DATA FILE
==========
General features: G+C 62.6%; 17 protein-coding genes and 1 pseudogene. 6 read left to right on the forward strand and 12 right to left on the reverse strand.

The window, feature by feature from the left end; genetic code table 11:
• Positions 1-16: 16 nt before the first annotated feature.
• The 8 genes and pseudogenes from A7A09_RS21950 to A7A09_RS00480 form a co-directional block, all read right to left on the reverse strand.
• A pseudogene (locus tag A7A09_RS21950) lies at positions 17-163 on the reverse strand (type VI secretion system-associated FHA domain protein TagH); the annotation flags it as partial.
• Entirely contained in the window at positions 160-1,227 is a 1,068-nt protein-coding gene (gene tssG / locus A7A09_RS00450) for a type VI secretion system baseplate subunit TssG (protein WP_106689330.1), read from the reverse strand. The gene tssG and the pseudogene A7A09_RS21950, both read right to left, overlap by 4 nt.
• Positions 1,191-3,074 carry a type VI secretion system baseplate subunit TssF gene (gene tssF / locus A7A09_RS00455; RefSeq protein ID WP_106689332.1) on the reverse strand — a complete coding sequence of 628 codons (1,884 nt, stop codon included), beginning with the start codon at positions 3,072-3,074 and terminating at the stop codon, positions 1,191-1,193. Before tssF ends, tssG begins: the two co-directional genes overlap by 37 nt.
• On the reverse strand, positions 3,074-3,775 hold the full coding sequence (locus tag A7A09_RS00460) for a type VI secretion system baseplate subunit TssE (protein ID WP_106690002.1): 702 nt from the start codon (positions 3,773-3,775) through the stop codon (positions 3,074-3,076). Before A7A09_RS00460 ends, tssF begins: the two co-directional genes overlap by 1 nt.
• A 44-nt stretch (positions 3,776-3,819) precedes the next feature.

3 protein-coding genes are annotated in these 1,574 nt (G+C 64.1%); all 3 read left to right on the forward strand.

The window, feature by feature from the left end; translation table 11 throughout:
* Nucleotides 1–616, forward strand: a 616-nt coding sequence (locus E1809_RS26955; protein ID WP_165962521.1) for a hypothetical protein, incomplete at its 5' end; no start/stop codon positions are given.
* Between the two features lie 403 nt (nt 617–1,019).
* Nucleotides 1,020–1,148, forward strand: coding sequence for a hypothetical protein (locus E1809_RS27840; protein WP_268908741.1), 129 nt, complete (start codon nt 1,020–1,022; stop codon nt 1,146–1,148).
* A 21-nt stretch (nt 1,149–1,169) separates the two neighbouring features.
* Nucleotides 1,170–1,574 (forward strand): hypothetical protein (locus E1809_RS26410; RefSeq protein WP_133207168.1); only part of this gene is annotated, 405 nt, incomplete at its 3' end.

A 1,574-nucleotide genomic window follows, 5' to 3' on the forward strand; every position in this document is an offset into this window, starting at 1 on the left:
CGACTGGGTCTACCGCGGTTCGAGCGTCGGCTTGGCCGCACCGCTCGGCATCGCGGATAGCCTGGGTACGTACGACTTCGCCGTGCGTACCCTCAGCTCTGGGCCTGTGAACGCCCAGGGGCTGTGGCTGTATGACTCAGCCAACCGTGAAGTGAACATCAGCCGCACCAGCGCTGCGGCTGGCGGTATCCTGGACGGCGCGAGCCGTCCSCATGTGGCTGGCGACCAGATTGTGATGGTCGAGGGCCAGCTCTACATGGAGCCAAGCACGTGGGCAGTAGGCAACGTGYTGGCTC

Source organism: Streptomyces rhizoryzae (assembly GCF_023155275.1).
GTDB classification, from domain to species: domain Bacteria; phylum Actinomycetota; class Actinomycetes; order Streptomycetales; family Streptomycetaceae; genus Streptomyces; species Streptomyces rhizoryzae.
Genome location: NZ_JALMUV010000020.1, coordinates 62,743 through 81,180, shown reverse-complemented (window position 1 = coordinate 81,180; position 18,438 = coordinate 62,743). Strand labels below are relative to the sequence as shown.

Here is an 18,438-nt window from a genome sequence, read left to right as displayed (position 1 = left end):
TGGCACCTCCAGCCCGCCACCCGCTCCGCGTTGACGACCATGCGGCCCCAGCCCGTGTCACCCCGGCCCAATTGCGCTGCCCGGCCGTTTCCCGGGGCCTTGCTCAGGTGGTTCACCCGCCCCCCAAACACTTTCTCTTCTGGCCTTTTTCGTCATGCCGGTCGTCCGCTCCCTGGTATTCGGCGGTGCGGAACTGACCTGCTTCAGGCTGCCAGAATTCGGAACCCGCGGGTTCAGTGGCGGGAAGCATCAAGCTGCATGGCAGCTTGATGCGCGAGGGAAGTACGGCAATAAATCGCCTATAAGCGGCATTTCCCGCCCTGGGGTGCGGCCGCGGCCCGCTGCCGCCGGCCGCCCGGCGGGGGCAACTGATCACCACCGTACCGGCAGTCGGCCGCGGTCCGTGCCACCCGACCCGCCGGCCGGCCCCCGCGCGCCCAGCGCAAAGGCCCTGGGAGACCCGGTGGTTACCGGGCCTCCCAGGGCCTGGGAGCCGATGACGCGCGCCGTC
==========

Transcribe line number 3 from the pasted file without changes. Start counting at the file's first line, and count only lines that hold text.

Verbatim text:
• Positions 1-16: 16 nt before the first annotated feature.